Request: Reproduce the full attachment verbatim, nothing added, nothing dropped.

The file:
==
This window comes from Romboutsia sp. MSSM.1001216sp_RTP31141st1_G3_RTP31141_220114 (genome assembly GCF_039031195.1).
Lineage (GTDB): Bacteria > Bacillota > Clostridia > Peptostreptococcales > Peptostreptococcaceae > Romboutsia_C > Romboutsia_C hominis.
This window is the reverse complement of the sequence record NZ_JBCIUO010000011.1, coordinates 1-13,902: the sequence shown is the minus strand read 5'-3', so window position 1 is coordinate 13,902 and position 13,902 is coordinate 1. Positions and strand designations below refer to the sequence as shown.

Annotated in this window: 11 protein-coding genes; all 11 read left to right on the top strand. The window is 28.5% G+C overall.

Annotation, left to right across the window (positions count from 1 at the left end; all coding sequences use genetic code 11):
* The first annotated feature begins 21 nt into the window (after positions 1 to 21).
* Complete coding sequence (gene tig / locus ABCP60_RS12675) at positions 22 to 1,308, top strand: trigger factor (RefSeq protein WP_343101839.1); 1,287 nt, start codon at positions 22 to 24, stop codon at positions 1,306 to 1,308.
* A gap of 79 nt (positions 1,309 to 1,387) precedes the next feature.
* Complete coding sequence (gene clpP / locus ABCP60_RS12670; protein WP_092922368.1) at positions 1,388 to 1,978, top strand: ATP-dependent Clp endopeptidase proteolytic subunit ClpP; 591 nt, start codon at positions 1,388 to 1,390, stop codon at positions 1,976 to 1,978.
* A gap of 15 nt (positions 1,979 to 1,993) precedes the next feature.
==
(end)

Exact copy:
This window comes from Romboutsia sp. MSSM.1001216sp_RTP31141st1_G3_RTP31141_220114 (genome assembly GCF_039031195.1).
Lineage (GTDB): Bacteria > Bacillota > Clostridia > Peptostreptococcales > Peptostreptococcaceae > Romboutsia_C > Romboutsia_C hominis.
This window is the reverse complement of the sequence record NZ_JBCIUO010000011.1, coordinates 1-13,902: the sequence shown is the minus strand read 5'-3', so window position 1 is coordinate 13,902 and position 13,902 is coordinate 1. Positions and strand designations below refer to the sequence as shown.

Annotated in this window: 11 protein-coding genes; all 11 read left to right on the top strand. The window is 28.5% G+C overall.

Annotation, left to right across the window (positions count from 1 at the left end; all coding sequences use genetic code 11):
* The first annotated feature begins 21 nt into the window (after positions 1 to 21).
* Complete coding sequence (gene tig / locus ABCP60_RS12675) at positions 22 to 1,308, top strand: trigger factor (RefSeq protein WP_343101839.1); 1,287 nt, start codon at positions 22 to 24, stop codon at positions 1,306 to 1,308.
* A gap of 79 nt (positions 1,309 to 1,387) precedes the next feature.
* Complete coding sequence (gene clpP / locus ABCP60_RS12670; protein WP_092922368.1) at positions 1,388 to 1,978, top strand: ATP-dependent Clp endopeptidase proteolytic subunit ClpP; 591 nt, start codon at positions 1,388 to 1,390, stop codon at positions 1,976 to 1,978.
* A gap of 15 nt (positions 1,979 to 1,993) precedes the next feature.